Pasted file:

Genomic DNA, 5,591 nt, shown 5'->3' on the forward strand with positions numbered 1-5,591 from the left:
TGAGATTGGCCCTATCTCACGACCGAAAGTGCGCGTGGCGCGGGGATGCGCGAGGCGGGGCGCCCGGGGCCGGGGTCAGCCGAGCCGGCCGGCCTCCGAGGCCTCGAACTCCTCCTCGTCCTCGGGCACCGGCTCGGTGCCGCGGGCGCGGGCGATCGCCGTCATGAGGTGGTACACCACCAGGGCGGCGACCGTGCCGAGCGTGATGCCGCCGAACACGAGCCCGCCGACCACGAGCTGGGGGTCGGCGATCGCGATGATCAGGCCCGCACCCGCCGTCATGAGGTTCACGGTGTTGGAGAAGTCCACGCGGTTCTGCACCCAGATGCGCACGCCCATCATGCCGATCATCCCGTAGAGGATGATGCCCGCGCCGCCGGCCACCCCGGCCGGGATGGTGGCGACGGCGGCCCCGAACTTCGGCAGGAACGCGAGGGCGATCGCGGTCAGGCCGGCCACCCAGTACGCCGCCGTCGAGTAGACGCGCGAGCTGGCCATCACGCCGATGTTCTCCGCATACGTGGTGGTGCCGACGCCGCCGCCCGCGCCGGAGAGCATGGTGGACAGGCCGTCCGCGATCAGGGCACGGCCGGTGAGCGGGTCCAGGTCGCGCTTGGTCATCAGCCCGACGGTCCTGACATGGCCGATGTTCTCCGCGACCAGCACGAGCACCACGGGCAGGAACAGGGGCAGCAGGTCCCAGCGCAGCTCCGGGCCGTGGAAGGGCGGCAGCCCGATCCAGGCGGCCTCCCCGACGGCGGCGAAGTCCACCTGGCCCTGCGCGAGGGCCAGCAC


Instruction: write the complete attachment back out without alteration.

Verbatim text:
Genomic DNA, 5,591 nt, shown 5'->3' on the forward strand with positions numbered 1-5,591 from the left:
TGAGATTGGCCCTATCTCACGACCGAAAGTGCGCGTGGCGCGGGGATGCGCGAGGCGGGGCGCCCGGGGCCGGGGTCAGCCGAGCCGGCCGGCCTCCGAGGCCTCGAACTCCTCCTCGTCCTCGGGCACCGGCTCGGTGCCGCGGGCGCGGGCGATCGCCGTCATGAGGTGGTACACCACCAGGGCGGCGACCGTGCCGAGCGTGATGCCGCCGAACACGAGCCCGCCGACCACGAGCTGGGGGTCGGCGATCGCGATGATCAGGCCCGCACCCGCCGTCATGAGGTTCACGGTGTTGGAGAAGTCCACGCGGTTCTGCACCCAGATGCGCACGCCCATCATGCCGATCATCCCGTAGAGGATGATGCCCGCGCCGCCGGCCACCCCGGCCGGGATGGTGGCGACGGCGGCCCCGAACTTCGGCAGGAACGCGAGGGCGATCGCGGTCAGGCCGGCCACCCAGTACGCCGCCGTCGAGTAGACGCGCGAGCTGGCCATCACGCCGATGTTCTCCGCATACGTGGTGGTGCCGACGCCGCCGCCCGCGCCGGAGAGCATGGTGGACAGGCCGTCCGCGATCAGGGCACGGCCGGTGAGCGGGTCCAGGTCGCGCTTGGTCATCAGCCCGACGGTCCTGACATGGCCGATGTTCTCCGCGACCAGCACGAGCACCACGGGCAGGAACAGGGGCAGCAGGTCCCAGCGCAGCTCCGGGCCGTGGAAGGGCGGCAGCCCGATCCAGGCGGCCTCCCCGACGGCGGCGAAGTCCACCTGGCCCTGCGCGAGGGCCAGCAC